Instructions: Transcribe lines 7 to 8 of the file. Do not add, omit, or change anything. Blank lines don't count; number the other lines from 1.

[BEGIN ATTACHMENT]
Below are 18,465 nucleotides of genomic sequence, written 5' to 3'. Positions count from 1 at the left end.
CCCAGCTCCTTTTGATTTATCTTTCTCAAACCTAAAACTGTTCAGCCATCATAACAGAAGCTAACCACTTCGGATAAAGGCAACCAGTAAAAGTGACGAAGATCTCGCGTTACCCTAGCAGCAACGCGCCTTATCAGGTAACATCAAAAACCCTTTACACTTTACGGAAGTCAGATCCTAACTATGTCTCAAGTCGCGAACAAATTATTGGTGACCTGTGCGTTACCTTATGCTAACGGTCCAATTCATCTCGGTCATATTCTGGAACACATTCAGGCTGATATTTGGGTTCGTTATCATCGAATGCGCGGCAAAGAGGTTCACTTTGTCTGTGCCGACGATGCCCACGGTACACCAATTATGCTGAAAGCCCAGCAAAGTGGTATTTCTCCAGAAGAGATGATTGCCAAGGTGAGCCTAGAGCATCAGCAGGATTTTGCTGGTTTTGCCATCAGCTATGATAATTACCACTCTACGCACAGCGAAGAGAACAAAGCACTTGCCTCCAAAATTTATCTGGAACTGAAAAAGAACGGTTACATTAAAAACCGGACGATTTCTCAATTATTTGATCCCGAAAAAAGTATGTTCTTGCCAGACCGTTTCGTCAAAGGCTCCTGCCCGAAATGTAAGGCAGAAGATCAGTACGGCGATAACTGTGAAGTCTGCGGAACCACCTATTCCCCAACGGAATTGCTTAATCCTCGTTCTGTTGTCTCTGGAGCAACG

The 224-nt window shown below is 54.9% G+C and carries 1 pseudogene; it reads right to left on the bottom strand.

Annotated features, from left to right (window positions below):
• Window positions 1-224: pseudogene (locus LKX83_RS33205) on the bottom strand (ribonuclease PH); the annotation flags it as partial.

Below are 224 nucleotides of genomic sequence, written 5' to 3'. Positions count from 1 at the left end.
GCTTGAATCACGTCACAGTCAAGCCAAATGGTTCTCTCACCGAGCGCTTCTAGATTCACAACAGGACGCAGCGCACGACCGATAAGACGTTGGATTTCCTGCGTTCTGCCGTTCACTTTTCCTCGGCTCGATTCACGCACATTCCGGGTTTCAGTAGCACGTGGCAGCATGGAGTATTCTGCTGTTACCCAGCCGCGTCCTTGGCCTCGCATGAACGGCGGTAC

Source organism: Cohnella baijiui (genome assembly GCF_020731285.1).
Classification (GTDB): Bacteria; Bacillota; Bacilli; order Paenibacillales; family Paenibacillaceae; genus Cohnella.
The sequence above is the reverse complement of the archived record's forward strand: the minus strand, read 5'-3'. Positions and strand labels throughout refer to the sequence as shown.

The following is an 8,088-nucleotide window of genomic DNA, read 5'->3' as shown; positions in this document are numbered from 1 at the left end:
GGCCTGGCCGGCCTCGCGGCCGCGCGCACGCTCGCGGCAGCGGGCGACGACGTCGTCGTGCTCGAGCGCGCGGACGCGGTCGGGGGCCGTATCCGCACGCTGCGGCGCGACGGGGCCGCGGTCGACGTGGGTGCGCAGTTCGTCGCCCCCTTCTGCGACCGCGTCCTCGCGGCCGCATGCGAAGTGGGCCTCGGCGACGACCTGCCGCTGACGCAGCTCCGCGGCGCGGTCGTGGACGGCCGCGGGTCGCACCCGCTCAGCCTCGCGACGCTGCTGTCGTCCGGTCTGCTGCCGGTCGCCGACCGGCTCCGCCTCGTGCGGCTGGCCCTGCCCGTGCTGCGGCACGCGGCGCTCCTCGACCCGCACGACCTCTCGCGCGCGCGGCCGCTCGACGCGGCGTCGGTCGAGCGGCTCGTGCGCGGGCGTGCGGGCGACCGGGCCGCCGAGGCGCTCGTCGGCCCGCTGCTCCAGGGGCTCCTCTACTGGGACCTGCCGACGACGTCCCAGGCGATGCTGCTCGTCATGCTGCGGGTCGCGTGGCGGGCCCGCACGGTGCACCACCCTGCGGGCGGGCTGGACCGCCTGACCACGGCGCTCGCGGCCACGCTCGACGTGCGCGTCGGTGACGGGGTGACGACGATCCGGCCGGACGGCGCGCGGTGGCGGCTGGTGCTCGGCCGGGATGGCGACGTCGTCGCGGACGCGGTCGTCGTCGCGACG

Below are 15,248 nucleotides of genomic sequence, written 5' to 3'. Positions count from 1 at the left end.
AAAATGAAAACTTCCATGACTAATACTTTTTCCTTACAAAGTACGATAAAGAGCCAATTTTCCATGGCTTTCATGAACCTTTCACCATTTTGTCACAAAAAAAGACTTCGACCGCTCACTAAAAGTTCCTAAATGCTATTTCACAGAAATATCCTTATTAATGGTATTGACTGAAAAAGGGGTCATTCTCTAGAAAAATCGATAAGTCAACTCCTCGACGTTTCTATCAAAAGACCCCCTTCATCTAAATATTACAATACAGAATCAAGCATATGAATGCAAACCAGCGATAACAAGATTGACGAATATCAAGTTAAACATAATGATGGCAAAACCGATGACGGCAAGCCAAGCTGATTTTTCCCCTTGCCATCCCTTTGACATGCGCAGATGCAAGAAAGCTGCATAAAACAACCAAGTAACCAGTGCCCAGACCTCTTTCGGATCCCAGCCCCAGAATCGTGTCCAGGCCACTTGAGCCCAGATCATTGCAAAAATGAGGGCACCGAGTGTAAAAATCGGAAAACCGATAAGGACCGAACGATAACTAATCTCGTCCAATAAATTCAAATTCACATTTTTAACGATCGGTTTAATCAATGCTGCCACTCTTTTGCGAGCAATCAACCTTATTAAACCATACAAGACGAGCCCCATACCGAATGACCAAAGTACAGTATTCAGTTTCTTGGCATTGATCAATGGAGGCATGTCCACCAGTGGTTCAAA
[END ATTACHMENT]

GCTTGAATCACGTCACAGTCAAGCCAAATGGTTCTCTCACCGAGCGCTTCTAGATTCACAACAGGACGCAGCGCACGACCGATAAGACGTTGGATTTCCTGCGTTCTGCCGTTCACTTTTCCTCGGCTCGATTCACGCACATTCCGGGTTTCAGTAGCACGTGGCAGCATGGAGTATTCTGCTGTTACCCAGCCGCGTCCTTGGCCTCGCATGAACGGCGGTAC

Source organism: Cohnella baijiui (genome assembly GCF_020731285.1).